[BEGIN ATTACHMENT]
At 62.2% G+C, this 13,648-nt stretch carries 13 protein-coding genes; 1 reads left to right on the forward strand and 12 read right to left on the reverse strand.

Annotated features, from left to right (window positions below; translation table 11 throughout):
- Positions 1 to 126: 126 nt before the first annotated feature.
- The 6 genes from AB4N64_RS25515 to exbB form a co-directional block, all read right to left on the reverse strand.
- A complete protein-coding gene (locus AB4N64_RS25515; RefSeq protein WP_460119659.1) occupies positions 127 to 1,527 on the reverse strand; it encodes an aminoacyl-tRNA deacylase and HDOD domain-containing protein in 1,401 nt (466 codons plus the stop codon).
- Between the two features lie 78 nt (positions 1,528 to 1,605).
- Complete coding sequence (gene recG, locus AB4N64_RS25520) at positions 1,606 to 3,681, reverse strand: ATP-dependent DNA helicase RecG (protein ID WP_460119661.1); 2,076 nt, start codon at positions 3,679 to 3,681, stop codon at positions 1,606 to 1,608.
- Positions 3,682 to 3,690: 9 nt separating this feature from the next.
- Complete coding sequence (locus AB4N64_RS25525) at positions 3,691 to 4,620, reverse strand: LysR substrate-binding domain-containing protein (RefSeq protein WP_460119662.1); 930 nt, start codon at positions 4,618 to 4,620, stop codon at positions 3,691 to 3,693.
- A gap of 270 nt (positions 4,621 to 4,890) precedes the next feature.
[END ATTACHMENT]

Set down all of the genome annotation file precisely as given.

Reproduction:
At 62.2% G+C, this 13,648-nt stretch carries 13 protein-coding genes; 1 reads left to right on the forward strand and 12 read right to left on the reverse strand.

Annotated features, from left to right (window positions below; translation table 11 throughout):
- Positions 1 to 126: 126 nt before the first annotated feature.
- The 6 genes from AB4N64_RS25515 to exbB form a co-directional block, all read right to left on the reverse strand.
- A complete protein-coding gene (locus AB4N64_RS25515; RefSeq protein WP_460119659.1) occupies positions 127 to 1,527 on the reverse strand; it encodes an aminoacyl-tRNA deacylase and HDOD domain-containing protein in 1,401 nt (466 codons plus the stop codon).
- Between the two features lie 78 nt (positions 1,528 to 1,605).
- Complete coding sequence (gene recG, locus AB4N64_RS25520) at positions 1,606 to 3,681, reverse strand: ATP-dependent DNA helicase RecG (protein ID WP_460119661.1); 2,076 nt, start codon at positions 3,679 to 3,681, stop codon at positions 1,606 to 1,608.
- Positions 3,682 to 3,690: 9 nt separating this feature from the next.
- Complete coding sequence (locus AB4N64_RS25525) at positions 3,691 to 4,620, reverse strand: LysR substrate-binding domain-containing protein (RefSeq protein WP_460119662.1); 930 nt, start codon at positions 4,618 to 4,620, stop codon at positions 3,691 to 3,693.
- A gap of 270 nt (positions 4,621 to 4,890) precedes the next feature.